With the Lights On (Playing for Pleasure Duet #2) - Jackie Ashenden
IT WAS DIFFERENT tonight and I knew it the moment I walked in the door.
Normally when I had an evening with Trajan, the lights would be dimmed and he’d have music playing in the background. Sometimes it was a woman singing, low and husky and sad, sometimes dark and dirty blues. He liked classical and opera as well, and occasionally there’d be something electronic and dreamy.
Music to fill the silence, I’d thought initially. But then after I’d got to know him better, and he’d got to know me, he’d put on music that we both enjoyed and that he wanted to share with me.
Tonight, though, there was no music.
And, tonight, all the lights were on.
I stopped just inside the door, letting it shut with a heavy thump behind me, my heart beating far too fast for comfort. I’d never actually seen Trajan’s apartment fully lit before—he was a fan of ‘diffuse’ lighting, as in so diffuse that it was sometimes difficult to see—but right now I was too distracted to take a proper look around.
I worked for Company of Strangers, which I’d heard some call a glorified escort agency, and to some extent they were right. But sex wasn’t its only purpose. Or, rather, it was only one aspect of its purpose, which was essentially to provide people with company. That company might be sex, if both parties agreed, or it could be simply dinner and conversation. A friend to have a drink with in a bar. A casual coffee and a gossip.
Clients tended to be mostly lonely business people who didn’t have either the time or the inclination to forge friendships and who were willing to pay someone to keep them company for a couple of hours. Sex could be included if that was desired, but only if the Strangers employee was willing. And it was, of course, extra.
From an employee perspective, Strangers was an excellent company to work for, since all clients were heavily vetted before they could access the services provided, and there were lots of systems put in place for the safety of both clients and employees. I’d never felt unsafe, not once in the years I’d been working for them.
However, that had changed over the last two months, though it wasn’t my physical safety I was worried about. It was my heart I was afraid for, especially since that last meeting with Trajan, where I’d exploded everything...
I took a slow, deep breath, trying to calm myself. My palms were damp, though I knew better than to wipe them on the red satin of my dress.
Honey; I had to be Honey. That was my persona, the warm, nurturing, sensual woman who was Strangers’ best and most highly paid employee. The most sought after, the most booked. She was expert at putting a client at ease, at figuring out what they wanted, and providing them with the best experience possible. She was never shocked or surprised. She always knew what to say and she always knew what to do.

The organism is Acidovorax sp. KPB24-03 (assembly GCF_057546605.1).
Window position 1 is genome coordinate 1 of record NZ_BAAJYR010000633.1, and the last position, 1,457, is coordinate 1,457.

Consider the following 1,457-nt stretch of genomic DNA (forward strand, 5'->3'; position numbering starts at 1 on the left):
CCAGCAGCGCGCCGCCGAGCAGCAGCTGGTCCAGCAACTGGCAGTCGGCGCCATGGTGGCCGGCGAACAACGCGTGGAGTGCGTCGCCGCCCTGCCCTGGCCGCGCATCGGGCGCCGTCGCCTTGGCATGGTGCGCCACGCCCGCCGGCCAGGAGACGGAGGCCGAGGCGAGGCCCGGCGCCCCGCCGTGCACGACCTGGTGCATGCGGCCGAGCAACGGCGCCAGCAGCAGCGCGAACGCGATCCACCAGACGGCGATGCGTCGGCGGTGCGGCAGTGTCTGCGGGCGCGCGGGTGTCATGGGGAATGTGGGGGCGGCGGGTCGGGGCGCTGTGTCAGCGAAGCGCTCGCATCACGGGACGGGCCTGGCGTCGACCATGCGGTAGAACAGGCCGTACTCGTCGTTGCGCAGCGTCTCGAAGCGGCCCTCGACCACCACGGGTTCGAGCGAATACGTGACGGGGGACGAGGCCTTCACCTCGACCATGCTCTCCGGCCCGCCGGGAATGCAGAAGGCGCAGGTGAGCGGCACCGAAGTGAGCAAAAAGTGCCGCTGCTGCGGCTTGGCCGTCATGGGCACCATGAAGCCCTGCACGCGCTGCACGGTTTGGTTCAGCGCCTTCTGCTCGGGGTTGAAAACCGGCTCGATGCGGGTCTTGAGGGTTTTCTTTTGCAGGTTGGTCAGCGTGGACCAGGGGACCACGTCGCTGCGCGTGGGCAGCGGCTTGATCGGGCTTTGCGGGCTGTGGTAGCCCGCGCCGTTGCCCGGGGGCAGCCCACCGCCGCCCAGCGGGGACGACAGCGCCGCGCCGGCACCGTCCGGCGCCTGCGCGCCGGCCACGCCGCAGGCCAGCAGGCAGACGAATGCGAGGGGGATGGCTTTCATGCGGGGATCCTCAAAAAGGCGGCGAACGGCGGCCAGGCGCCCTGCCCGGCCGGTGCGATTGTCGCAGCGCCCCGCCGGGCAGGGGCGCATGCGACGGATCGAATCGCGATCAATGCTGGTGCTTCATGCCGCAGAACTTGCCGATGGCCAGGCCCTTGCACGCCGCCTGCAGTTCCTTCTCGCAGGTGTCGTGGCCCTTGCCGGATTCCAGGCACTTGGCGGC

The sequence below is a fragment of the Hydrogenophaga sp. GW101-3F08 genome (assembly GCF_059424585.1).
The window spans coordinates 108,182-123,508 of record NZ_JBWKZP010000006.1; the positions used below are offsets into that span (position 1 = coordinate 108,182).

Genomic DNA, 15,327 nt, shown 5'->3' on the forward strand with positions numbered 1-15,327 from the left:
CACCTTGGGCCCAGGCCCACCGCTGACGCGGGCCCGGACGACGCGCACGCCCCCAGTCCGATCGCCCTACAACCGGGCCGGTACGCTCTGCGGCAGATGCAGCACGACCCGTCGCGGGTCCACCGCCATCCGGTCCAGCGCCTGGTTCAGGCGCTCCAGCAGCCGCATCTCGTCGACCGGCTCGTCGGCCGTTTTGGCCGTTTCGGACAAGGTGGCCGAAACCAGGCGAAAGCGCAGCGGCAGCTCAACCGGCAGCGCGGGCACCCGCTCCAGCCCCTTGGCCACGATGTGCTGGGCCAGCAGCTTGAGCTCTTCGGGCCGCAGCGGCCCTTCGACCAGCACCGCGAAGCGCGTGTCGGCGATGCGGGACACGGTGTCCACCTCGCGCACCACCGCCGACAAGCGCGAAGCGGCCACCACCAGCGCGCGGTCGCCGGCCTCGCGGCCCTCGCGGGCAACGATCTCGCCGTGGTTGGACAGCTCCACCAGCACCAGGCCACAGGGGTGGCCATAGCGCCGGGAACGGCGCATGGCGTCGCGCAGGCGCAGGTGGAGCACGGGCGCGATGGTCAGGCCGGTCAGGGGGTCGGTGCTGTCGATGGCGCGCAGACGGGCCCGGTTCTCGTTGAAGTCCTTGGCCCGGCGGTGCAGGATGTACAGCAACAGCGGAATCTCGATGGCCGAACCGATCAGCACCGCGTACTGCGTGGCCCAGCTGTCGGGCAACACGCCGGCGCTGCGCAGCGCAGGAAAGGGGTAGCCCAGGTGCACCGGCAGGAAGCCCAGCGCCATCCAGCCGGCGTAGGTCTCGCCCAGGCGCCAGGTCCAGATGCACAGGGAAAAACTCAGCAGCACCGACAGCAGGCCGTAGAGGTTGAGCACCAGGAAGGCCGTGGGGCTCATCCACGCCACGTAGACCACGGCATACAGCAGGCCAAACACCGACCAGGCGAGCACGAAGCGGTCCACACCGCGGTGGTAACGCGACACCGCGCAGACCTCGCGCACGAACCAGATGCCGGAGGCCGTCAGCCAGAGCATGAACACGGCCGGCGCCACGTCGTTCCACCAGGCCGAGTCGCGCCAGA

But I was having a hard time holding on to Honey right now, because whenever I was around Trajan I always found it difficult to hold onto her. Especially now. Especially after what had happened between us two weeks earlier.
Never get involved. That was the motto everyone in my industry tried to stick to and it had never been a problem for me. Never, ever.
Not until now. Not until him.
Feeling slightly calmer, I walked slowly down the short hallway and into the big, open-plan space that was the penthouse apartment proper.
It was unusual for a client to invite me into their home. Normally meetings were in hotel rooms, bars or restaurants. But even from the first Trajan had been different.
He’d invited me to his private residence, a gorgeous penthouse that looked out over Central Park in Manhattan. It was decorated in a very minimalist fashion, with white walls and dark carpet and low, soft couches upholstered in textured white linen. The coffee tables and shelves were all of sleek powder-coated black metal, the only colour the rich, silk antique Persian rugs dotted at intervals on the floor and the velvet cushions scattered here and there.
There was no art on the walls, no photos. He’d told me he didn’t want anything to compete with the floor-to-ceiling views of the park, which made sense. Though, I suppose he could have hidden any personal decorative touches when I was there in order to keep his identity secret.
That was usual for Strangers. For